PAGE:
You need training. You need training in the laws of self-defense of your jurisdiction (and in general, as license reciprocity is increasing), and you also need training to use your firearm effectively. Indeed, what is in your hand is immeasurably less important than what is in your head and what is in your heart.

You need training more than you need your own firearm; lots of instructors and ranges have rental and loaner firearms for beginners attending courses. Using a rental or loaner is actually a good way to get a first impression of a model of firearm you’re curious about, without actually buying the thing to experiment with. (What if you hate it with a purple passion? A lot easier to fix that when it’s a range rental than if you already brought it home from the pound because you liked its looks).

What training? Where to get it? That’s food for more posts in this series, which will be in the new Training category. Also, we’ll tell you how to get a good deal on a good used gun, and save yourself some money for ammo.

Design: Feed Systems, or, From the Mag to the Chamber

One of the key components in the proper functioning of any repeating weapon — not just automatic and semi-automatic ones — is the feed system. The feed system comprises ammunition storage and all mechanisms that control the feed of a cartridge from that storage (named a magazine after the centuries-old military name for a storage place for powder and shot) to the firing chamber. Many, probably most, unreliable weapons are unreliable because of faults in the design or maintenance of their feed systems, and weapons that are known for high reliability, like AK rifles or Glock pistols, have had a great deal of attention to the feed system.

The first successful feed systems were very different from what is commonplace today: you had the cylinder of revolvers, gravity-feed systems on early manual machine guns, the Accles feed of the later models of Gatling gun, all of which except the revolver were evolutionary dead ends and exist only in museums and collections.

Conventional Wisdom

Rejecting unreliable and complex feed systems in favor of more reliable and simpler ones was to be expected. By now, after monkeying with feed systems for over 150 years, designers have certain conceptual designs and design language they like to return to. For individual weapons, a box magazine is now standard. Except for some bolt-action sporting and sniper rifles, it’s a detachable box. For rifles, a double-row, 2-position-feed is common. (This was pioneered by the Thompson submachine gun), and the globally customary round count in a standard magazine is 30. For small pistols, a single-column magazine is still used, but service pistols generally have a double-row, single-position-feed magazine. (These pistols are, of course, apart from the holdout revolvers, which survive because it is a good, practical design for a defensive or hunting handgun, and out of nostalgia). The rough standard capacity of single and double-feed pistol magazines is 8 to 10 and 15 to 17 respectively, although there are outliers.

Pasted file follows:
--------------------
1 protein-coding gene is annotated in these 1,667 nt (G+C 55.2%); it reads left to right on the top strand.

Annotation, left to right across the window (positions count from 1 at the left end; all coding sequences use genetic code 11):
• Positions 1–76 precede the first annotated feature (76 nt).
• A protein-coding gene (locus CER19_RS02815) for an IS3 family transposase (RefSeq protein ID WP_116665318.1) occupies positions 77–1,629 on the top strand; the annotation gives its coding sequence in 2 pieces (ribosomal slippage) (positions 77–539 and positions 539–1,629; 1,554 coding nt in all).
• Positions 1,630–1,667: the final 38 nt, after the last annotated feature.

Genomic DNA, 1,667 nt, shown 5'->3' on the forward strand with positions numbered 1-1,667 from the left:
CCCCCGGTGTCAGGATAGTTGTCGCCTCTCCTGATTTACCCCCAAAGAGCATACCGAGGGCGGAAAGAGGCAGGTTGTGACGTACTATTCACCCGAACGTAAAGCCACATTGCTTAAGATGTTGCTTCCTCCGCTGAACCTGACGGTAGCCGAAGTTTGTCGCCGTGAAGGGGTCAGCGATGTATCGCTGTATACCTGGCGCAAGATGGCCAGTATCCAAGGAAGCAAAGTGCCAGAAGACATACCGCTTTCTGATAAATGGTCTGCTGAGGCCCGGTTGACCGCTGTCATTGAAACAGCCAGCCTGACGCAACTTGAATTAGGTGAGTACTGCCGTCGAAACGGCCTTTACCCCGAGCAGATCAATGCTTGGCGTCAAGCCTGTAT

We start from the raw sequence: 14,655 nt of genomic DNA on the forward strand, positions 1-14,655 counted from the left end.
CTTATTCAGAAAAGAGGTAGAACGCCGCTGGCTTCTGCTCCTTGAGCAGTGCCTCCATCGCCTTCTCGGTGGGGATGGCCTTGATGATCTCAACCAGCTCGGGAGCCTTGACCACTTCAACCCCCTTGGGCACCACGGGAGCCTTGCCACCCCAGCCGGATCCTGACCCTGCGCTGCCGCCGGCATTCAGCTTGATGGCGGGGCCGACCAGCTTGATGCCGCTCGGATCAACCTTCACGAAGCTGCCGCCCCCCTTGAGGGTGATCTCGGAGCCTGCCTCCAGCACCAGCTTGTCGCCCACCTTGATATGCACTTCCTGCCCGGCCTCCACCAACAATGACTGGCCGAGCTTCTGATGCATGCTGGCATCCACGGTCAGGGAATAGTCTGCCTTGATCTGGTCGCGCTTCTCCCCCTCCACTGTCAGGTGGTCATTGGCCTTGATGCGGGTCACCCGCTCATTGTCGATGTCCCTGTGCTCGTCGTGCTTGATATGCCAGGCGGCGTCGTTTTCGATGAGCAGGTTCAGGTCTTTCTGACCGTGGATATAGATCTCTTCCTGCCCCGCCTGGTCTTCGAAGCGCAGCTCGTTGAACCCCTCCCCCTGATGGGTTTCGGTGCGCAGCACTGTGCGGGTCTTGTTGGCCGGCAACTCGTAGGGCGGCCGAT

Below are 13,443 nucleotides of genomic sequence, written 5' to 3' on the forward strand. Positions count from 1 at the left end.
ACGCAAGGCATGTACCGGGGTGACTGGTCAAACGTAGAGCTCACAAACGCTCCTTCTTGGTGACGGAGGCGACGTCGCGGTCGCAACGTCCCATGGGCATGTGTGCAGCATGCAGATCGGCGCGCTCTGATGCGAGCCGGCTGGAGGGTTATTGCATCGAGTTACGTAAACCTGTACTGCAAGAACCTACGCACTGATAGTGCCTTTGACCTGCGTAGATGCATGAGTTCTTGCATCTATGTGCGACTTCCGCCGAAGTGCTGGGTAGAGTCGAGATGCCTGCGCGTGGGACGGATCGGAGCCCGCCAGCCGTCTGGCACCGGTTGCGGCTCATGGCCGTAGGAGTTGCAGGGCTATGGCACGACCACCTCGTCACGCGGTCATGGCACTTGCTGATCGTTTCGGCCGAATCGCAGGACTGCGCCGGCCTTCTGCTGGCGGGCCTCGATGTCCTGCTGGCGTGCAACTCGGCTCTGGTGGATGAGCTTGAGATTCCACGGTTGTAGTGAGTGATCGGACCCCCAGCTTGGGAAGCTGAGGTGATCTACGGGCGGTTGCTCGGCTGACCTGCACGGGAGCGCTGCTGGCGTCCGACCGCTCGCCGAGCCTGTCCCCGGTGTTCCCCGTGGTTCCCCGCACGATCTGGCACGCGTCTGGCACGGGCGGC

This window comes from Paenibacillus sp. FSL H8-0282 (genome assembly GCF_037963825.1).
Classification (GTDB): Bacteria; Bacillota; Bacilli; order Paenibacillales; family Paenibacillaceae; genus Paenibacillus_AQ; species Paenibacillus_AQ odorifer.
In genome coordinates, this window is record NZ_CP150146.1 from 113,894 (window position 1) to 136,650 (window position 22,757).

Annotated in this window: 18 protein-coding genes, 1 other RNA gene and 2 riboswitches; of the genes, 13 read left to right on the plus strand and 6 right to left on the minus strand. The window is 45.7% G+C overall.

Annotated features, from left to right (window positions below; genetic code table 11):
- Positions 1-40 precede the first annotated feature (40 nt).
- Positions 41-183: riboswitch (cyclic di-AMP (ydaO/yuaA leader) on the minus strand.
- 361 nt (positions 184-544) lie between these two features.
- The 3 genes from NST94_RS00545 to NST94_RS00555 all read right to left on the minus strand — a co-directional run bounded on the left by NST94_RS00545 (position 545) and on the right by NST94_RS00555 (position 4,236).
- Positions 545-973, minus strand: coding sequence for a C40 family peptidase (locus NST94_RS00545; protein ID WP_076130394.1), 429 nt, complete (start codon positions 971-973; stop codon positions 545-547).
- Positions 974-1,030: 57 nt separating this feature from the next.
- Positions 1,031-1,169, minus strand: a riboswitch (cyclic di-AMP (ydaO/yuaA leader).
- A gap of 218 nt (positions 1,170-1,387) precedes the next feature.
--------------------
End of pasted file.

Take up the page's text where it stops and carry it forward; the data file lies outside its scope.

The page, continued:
General purpose machine guns are generally fed from a link belt, usually a disintegrating link belt. Aerial and AA machine guns may use more specialized feed systems to deal with their higher rates of fire. Some of these systems use belts and some are beltless.

Military weapons may include provisions for loading magazines from stripper clips. For much of the 20th Century, stripper clips were used to load bolt action weapons, but semi-auto and auto-weapons that let you load the mag with strippers in situ were a transitional thing (like the FN 49 and the FAL). One US initiative borrowed from the German FG42 the concept of a stripper-clip guide to allow stripper clips to feed a magazine. We’ve now seen this in Russian service for 5.45mm ammunition — they probably think they copied the idea from us, and don’t know we copied it from the Germans.

By about 1920, some pretty standard ideas had developed. For instance, it’s generally a good idea to place the magazine as close to the mouth of the chamber as is practically possible, make the feed ramp as smooth, shallow and obstruction-free as possible, make the cartridge path as straight as possible, and make the feed lips (normally part of the magazine) as strong as possible. (Some of these objectives are obviously in tension with one another; you can only have a shallow feed ramp by having space between chamber and mag, for instance).

Unsupported ChamberYou also can overdo giving primacy to the feed system. This is likely a contributing reason that large-caliber Glocks are more prone to kB! than the original 9mm versions; the round path is so straight and the feed ramp so deeply cut that case support is borderline. You can see bulged cases from G22s and G23s (inter alia). Glock has changed the shape of their feed ramp to increase support in this area sometime since the early 2000s, and new Glocks no longer bulge cases. If you have an older Glock in .40 or .45, an aftermarket barrel like the Lone Wolf one shown in the picture (cribbed from Glock Pro) can prevent this bulge. For the record, Glock insists that the kB!s are due to overpressure rounds.

Some Unconventional Wisdom